The Arab Network for Human Rights Information (ANHRI) called the investigation of two artists for political activity “new evidence of the severe deterioration of freedoms in Egypt”, in a Thursday statement.
Lawyer Hisham Ibrahim submitted a legal complaint against actor Khaled Abol Naga and singer Mohammed Attia for incitement against the military. Ibrahim also accused the pair of taking part in last Saturday’s demonstrations against the verdict of former president Hosni Mubarak.
Egypt’s Prosecutor General Hisham Barakat commissioned the East Cairo Prosecution to take up the lawyer’s case.
The complaint accuses the artists of insulting the military, inciting protest against the president, and violating the controversial ‘Protest Law’ that criminalises unapproved political gatherings.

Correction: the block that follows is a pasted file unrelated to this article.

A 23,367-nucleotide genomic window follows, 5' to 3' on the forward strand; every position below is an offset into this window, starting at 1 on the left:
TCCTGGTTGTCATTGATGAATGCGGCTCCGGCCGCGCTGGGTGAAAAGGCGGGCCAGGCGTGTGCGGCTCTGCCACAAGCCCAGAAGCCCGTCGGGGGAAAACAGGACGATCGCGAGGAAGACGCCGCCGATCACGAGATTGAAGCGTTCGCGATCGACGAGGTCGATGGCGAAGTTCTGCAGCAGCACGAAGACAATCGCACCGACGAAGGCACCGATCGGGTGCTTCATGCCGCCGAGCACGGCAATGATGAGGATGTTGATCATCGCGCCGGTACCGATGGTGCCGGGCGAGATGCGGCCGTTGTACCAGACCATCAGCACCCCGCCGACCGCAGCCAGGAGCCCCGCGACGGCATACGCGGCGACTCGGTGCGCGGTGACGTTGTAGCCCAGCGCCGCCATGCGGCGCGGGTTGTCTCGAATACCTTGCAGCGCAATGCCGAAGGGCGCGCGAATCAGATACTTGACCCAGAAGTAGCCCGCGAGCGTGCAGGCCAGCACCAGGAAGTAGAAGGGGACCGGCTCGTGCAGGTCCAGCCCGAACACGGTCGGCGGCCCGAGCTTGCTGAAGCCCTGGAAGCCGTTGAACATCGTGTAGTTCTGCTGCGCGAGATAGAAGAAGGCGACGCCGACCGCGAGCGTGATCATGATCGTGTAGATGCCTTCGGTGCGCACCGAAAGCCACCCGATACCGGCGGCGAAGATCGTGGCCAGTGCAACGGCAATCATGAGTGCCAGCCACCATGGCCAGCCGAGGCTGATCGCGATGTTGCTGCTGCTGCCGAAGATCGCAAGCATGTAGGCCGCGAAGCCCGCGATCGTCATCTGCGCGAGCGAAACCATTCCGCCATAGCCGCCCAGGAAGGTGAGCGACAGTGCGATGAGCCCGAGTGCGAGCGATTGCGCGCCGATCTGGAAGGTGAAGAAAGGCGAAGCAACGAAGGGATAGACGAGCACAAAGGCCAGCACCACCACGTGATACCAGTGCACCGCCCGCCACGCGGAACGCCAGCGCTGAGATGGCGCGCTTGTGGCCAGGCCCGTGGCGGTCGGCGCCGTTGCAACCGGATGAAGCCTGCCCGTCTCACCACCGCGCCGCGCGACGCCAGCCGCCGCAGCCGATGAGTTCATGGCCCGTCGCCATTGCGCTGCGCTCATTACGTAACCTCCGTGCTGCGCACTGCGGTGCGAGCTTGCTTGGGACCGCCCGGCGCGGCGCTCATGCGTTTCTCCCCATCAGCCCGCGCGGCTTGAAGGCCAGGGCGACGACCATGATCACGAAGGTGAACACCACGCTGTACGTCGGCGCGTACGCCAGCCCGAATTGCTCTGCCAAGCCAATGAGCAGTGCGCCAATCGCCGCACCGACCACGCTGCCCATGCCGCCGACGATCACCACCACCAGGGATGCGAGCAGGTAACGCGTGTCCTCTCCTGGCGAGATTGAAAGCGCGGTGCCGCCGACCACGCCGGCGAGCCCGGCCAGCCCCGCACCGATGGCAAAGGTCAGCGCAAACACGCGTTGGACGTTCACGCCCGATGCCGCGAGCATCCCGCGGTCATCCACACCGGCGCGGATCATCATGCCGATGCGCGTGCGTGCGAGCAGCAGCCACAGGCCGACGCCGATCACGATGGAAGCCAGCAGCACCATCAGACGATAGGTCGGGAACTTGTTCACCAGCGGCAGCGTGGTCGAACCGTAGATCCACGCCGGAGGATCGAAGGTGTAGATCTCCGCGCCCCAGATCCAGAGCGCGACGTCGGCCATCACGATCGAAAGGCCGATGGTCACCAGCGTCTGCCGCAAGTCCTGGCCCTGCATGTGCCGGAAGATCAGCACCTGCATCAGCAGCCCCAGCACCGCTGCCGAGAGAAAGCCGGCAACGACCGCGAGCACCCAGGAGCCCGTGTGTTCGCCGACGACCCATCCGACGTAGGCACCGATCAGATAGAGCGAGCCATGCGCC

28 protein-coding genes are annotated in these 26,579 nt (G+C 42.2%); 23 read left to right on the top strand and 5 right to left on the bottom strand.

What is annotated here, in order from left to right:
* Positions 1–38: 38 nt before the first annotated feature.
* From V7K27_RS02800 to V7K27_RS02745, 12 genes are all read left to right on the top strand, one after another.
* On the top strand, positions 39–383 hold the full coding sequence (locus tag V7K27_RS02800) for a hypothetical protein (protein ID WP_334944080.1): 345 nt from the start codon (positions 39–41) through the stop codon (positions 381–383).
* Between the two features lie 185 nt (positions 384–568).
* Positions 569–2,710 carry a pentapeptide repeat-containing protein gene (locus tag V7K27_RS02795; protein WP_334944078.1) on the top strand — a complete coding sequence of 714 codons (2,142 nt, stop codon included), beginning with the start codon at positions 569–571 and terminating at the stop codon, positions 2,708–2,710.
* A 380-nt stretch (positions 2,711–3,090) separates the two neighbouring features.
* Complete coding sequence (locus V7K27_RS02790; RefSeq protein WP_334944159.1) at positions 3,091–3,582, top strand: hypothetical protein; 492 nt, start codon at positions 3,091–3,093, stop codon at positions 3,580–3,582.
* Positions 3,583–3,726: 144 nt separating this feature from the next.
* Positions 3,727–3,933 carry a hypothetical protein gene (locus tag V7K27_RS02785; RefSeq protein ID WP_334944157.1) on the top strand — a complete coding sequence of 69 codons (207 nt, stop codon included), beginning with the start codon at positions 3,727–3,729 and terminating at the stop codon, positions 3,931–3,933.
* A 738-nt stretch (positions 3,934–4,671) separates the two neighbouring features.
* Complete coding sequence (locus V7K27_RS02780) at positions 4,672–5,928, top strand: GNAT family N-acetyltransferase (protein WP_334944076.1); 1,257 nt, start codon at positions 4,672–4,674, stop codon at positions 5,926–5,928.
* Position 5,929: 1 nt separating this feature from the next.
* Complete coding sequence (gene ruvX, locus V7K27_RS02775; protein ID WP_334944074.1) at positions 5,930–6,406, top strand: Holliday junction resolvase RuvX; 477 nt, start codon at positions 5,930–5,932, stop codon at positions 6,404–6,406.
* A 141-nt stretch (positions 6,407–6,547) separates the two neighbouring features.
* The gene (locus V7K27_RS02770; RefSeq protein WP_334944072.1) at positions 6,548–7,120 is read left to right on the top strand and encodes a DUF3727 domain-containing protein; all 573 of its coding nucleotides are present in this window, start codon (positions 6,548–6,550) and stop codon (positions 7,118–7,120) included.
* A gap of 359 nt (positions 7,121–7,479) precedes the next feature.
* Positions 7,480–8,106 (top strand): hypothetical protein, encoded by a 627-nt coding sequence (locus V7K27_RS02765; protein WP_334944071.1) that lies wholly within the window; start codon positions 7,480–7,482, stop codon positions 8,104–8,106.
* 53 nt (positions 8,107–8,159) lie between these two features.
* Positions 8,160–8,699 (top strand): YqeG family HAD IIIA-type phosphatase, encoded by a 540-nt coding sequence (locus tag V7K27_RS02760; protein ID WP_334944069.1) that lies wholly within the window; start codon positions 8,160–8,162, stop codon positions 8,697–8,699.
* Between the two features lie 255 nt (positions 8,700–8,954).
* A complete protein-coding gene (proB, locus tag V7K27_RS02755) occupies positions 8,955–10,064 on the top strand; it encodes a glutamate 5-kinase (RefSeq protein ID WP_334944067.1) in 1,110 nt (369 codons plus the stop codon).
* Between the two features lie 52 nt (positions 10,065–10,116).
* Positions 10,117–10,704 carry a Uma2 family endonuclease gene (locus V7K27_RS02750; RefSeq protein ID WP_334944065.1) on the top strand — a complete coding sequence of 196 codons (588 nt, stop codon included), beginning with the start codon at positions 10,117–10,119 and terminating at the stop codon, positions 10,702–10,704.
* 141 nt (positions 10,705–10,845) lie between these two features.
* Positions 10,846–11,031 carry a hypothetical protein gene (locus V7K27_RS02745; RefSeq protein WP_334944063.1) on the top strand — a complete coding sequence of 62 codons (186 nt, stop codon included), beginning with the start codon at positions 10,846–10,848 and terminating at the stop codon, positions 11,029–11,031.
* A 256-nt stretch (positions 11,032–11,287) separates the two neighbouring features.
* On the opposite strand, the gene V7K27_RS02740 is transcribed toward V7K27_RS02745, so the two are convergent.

According to the NGO’s statement, the complaint claims Attia is guilty of attempting to destabilise national security through affiliation with foreign intelligence services, under the guise of human rights organisations. The singer attended the protests at Abdel Moneim Riad Square last Saturday and later posted photos online to his Facebook account.
“The accusations of spying and treason against anyone who tries to oppose the current regime has returned strongly in Egypt in an attempt to please and flatter the authorities,” ANHRI said.
Abol Naga, who was named Best Actor at the Cairo International Film Festival last month, criticised the displacement of citizens in Sinai and the president’s handling of Islamist groups in a video posted on social networking sites.
The Protest Law, introduced in 2013 by the then interim president Adly Mansour, has been widely criticised by many human rights groups for its curtailment of political expression. Since its implementation, thousands have been arrested under its mandate, with prison terms and fines often imposed on offenders.